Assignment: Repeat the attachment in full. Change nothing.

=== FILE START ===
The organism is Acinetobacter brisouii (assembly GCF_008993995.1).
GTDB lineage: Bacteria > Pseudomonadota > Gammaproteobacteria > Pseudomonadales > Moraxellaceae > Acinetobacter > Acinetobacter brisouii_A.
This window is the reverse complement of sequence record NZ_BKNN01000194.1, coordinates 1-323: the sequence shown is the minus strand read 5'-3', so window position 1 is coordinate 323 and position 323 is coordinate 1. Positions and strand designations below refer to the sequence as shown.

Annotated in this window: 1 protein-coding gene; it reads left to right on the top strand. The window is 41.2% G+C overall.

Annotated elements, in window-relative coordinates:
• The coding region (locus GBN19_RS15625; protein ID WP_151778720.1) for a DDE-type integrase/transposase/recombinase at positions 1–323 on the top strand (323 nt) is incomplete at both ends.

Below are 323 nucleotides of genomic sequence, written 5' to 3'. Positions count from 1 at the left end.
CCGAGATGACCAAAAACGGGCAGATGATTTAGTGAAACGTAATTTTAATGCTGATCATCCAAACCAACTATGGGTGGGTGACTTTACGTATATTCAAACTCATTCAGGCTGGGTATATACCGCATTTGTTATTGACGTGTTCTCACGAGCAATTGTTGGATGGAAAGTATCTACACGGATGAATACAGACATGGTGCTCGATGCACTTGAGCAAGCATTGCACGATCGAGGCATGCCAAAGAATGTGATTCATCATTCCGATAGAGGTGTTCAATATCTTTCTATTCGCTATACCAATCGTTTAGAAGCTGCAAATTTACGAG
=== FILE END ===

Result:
The organism is Acinetobacter brisouii (assembly GCF_008993995.1).
GTDB lineage: Bacteria > Pseudomonadota > Gammaproteobacteria > Pseudomonadales > Moraxellaceae > Acinetobacter > Acinetobacter brisouii_A.
This window is the reverse complement of sequence record NZ_BKNN01000194.1, coordinates 1-323: the sequence shown is the minus strand read 5'-3', so window position 1 is coordinate 323 and position 323 is coordinate 1. Positions and strand designations below refer to the sequence as shown.

Annotated in this window: 1 protein-coding gene; it reads left to right on the top strand. The window is 41.2% G+C overall.

Annotated elements, in window-relative coordinates:
• The coding region (locus GBN19_RS15625; protein ID WP_151778720.1) for a DDE-type integrase/transposase/recombinase at positions 1–323 on the top strand (323 nt) is incomplete at both ends.

Below are 323 nucleotides of genomic sequence, written 5' to 3'. Positions count from 1 at the left end.
CCGAGATGACCAAAAACGGGCAGATGATTTAGTGAAACGTAATTTTAATGCTGATCATCCAAACCAACTATGGGTGGGTGACTTTACGTATATTCAAACTCATTCAGGCTGGGTATATACCGCATTTGTTATTGACGTGTTCTCACGAGCAATTGTTGGATGGAAAGTATCTACACGGATGAATACAGACATGGTGCTCGATGCACTTGAGCAAGCATTGCACGATCGAGGCATGCCAAAGAATGTGATTCATCATTCCGATAGAGGTGTTCAATATCTTTCTATTCGCTATACCAATCGTTTAGAAGCTGCAAATTTACGAG